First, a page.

The United Nations warned that up to half a million people from Afghanistan could be forced to flee their homeland by the end of 2021 amid ongoing turmoil in the country following the takeover by Taliban militants.
As a crisis unfolds in the country, a few thousand Afghans have been recorded as entering Iran daily, while traders continue going back and forth from Afghanistan to Pakistan, said Kelly Clements, deputy U.N. High Commissioner for Refugees.
"In terms of numbers, we are preparing for around 500,000 new refugees in the region. This is a worst-case scenario," Clements told a Geneva news briefing.
"While we have not seen large outflows of Afghans at this point, the situation inside Afghanistan has evolved more rapidly than anyone expected," she added.
She stressed, in particular, the need to boost support for neighboring countries that already host more than 2.2 million Afghan refugees and which could soon see a fresh influx.
Even before the Taliban swept into power in Afghanistan nearly two weeks ago, the humanitarian situation in the country had deteriorated dramatically.
Half of the population was already in need of humanitarian assistance, and half of all children under five were estimated to be acutely malnourished.
The U.N. on Friday presented a plan for U.N. agencies and partner NGOs to prepare for and respond to the unfolding crisis within Afghanistan and in neighboring countries.
It urgently appealed for nearly $300 million to fund the plan.
"We are appealing to all countries neighboring Afghanistan to keep their borders open so that those seeking safety can find safety," Clements said.
In particular, Iran and Pakistan, who together host 90% of the Afghan refugees in the region, along with some 3 million other Afghans without refugee status, "will need a lot of support," she said.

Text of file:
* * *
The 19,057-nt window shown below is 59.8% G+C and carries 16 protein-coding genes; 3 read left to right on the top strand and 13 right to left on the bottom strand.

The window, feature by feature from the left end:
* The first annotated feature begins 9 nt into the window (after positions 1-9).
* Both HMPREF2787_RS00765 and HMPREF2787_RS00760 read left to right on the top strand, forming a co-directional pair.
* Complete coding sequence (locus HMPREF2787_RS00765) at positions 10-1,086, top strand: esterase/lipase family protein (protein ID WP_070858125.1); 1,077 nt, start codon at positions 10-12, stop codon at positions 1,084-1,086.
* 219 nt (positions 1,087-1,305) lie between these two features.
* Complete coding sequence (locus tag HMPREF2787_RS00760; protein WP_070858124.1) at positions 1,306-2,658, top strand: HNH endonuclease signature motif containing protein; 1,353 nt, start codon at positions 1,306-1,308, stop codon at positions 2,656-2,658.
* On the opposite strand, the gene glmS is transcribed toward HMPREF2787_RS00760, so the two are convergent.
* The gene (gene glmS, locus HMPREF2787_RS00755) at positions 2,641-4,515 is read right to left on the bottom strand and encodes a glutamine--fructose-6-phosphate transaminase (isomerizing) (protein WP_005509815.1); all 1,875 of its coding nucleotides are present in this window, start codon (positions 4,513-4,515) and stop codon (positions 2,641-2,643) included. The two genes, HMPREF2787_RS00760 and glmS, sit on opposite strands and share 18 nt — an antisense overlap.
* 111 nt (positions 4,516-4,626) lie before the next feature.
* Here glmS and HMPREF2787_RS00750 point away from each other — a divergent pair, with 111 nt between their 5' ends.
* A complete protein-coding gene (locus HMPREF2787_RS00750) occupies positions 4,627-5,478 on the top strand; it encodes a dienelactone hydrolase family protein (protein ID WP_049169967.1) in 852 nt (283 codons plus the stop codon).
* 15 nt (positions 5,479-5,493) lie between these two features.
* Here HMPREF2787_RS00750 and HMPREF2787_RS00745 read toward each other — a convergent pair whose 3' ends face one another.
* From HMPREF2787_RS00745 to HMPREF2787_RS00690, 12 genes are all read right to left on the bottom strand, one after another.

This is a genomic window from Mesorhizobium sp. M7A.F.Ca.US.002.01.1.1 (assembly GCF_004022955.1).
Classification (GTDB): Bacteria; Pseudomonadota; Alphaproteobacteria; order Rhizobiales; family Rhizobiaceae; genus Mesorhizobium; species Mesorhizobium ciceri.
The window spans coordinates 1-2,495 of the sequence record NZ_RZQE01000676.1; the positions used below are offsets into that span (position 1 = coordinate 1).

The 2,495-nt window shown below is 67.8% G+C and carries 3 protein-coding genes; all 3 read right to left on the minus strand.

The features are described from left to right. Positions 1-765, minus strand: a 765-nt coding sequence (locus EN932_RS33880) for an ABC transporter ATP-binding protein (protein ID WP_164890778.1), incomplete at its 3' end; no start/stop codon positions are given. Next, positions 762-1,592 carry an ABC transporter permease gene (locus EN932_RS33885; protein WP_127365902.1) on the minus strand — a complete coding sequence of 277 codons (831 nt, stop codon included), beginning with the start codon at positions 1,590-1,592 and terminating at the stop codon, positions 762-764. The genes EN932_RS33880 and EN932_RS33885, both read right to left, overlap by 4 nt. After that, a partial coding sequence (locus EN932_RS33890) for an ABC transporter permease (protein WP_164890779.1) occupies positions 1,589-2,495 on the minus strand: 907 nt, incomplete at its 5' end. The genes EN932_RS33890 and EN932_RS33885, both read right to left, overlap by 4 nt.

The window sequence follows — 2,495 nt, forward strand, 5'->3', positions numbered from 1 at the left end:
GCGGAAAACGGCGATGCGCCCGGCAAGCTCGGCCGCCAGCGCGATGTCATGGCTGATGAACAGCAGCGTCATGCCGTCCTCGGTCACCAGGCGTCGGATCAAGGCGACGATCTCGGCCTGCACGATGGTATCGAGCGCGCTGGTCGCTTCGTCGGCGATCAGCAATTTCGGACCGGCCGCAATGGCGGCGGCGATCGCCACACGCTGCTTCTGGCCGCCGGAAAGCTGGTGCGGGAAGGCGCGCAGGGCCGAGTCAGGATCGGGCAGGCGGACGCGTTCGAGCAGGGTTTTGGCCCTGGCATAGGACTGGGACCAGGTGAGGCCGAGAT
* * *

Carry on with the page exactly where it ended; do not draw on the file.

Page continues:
So far, the overwhelming majority of people fleeing the surge in violence in Afghanistan have remained inside the country.
Only some 7,300 Afghans crossed into neighboring countries seeking refugee status between Jan. 1 and Aug. 20, a UNHCR spokesman told Agence France-Presse (AFP).
During the same period, nearly 560,000 Afghans fled within the country, joining some 2.9 million internally displaced people already registered there at the end of 2020, the agency said.
More than 80% of those displaced in 2021 have been women and children.
Following the Taliban's takeover of the rule in war-torn Afghanistan, European countries, including Turkey, have tightened measures against a new influx of irregular migrants.
Traffic on this key migration route from Central Asia to Europe has remained relatively stable compared to previous years. But the fear about the sudden return of Taliban rule in Afghanistan could change that.
Haunted by a 2015 migration crisis fueled by the Syrian war, European leaders desperately want to avoid another large-scale influx of refugees and migrants from Afghanistan. Except for those who helped Western forces in the country's two-decade war, the message to Afghans considering fleeing to Europe is: If you must leave, go to neighboring countries, but don’t come here.
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